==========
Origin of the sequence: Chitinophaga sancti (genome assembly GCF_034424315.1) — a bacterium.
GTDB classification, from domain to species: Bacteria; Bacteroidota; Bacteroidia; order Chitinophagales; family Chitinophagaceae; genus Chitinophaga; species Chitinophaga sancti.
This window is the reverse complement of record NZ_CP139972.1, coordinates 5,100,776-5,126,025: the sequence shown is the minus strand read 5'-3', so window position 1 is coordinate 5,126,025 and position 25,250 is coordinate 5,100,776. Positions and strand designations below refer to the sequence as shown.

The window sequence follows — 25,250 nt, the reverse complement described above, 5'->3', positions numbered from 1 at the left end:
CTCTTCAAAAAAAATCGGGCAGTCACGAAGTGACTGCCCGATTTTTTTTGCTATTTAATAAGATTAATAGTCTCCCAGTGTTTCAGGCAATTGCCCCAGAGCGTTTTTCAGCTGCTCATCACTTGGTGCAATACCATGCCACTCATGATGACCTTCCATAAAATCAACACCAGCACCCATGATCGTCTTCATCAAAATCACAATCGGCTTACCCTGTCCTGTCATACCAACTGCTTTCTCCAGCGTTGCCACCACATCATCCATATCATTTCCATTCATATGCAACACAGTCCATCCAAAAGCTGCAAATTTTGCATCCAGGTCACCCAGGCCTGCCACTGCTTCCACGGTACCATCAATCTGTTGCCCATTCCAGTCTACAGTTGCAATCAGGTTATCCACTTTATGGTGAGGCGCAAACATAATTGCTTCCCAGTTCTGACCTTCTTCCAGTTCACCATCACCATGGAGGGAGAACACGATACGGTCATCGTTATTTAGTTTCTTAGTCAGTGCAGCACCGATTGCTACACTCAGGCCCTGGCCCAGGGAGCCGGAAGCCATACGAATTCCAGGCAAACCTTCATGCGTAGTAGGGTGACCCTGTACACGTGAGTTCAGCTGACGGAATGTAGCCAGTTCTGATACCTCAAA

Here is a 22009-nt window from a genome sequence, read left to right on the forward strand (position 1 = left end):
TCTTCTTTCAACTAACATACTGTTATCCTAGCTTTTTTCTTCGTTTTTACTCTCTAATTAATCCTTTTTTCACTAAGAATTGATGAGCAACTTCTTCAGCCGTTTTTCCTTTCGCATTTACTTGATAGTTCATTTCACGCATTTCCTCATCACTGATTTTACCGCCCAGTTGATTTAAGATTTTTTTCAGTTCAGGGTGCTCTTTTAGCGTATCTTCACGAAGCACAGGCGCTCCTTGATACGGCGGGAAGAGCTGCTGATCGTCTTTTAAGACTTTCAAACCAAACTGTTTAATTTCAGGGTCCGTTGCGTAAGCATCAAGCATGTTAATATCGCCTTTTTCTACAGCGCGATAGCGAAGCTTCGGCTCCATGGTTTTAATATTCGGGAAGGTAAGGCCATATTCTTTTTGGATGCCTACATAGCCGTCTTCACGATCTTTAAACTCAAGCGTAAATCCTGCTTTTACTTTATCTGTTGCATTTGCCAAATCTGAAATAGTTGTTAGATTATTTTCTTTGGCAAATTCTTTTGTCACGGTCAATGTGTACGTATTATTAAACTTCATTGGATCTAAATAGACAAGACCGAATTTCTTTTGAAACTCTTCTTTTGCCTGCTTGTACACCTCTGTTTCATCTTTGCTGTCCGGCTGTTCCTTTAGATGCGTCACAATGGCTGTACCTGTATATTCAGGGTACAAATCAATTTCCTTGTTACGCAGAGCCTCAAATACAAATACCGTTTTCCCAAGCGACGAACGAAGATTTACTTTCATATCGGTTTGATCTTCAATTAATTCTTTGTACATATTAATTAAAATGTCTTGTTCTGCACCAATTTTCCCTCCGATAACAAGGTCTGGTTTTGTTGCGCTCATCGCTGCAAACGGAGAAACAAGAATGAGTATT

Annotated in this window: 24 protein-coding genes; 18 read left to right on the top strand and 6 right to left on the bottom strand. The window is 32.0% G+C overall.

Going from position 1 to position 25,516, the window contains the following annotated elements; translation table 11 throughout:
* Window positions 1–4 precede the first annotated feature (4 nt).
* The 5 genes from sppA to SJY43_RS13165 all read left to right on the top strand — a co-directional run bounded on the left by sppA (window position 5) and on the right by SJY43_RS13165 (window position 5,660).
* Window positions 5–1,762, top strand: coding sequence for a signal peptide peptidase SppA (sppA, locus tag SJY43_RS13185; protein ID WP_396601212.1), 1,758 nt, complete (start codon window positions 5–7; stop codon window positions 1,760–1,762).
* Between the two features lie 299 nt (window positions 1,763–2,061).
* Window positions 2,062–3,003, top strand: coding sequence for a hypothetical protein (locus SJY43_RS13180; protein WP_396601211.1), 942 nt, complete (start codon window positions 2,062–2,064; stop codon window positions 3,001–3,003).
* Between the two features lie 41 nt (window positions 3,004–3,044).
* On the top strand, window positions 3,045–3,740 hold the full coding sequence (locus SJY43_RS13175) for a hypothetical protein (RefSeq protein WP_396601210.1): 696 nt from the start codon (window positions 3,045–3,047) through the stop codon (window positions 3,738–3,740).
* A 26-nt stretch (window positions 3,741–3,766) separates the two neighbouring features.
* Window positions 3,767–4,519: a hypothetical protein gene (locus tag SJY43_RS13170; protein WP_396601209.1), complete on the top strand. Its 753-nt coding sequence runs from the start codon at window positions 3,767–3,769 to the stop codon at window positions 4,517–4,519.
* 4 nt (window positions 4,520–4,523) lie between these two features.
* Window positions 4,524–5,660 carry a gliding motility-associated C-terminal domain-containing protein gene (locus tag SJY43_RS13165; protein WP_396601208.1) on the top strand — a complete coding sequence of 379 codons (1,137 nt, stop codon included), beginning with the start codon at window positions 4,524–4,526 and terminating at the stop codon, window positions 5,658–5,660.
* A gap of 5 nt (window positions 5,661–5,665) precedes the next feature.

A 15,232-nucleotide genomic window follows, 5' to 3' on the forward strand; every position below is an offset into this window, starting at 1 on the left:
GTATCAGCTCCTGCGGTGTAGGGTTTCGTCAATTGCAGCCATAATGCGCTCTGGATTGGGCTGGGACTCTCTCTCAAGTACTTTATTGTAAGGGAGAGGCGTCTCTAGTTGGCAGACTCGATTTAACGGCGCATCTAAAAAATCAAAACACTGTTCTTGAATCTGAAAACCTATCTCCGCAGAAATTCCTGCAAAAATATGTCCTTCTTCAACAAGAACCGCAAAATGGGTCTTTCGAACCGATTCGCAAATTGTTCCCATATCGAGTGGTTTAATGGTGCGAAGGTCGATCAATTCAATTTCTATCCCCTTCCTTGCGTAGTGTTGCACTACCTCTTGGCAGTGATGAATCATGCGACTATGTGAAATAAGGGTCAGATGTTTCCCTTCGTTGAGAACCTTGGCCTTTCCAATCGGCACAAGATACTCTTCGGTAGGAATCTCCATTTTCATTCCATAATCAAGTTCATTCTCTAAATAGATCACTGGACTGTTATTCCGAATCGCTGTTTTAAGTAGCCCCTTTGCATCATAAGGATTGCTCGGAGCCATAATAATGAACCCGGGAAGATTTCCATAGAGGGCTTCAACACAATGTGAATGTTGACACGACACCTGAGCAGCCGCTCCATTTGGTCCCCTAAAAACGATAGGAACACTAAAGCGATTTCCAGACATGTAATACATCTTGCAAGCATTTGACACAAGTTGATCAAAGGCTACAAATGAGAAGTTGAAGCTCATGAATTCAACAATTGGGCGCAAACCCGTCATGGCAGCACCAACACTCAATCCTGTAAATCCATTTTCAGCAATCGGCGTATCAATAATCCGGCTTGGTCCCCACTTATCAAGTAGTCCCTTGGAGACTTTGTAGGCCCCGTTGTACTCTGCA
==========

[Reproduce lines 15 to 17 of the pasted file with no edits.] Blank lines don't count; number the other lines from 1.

* Between the two features lie 41 nt (window positions 3,004–3,044).
* On the top strand, window positions 3,045–3,740 hold the full coding sequence (locus SJY43_RS13175) for a hypothetical protein (RefSeq protein WP_396601210.1): 696 nt from the start codon (window positions 3,045–3,047) through the stop codon (window positions 3,738–3,740).
* A 26-nt stretch (window positions 3,741–3,766) separates the two neighbouring features.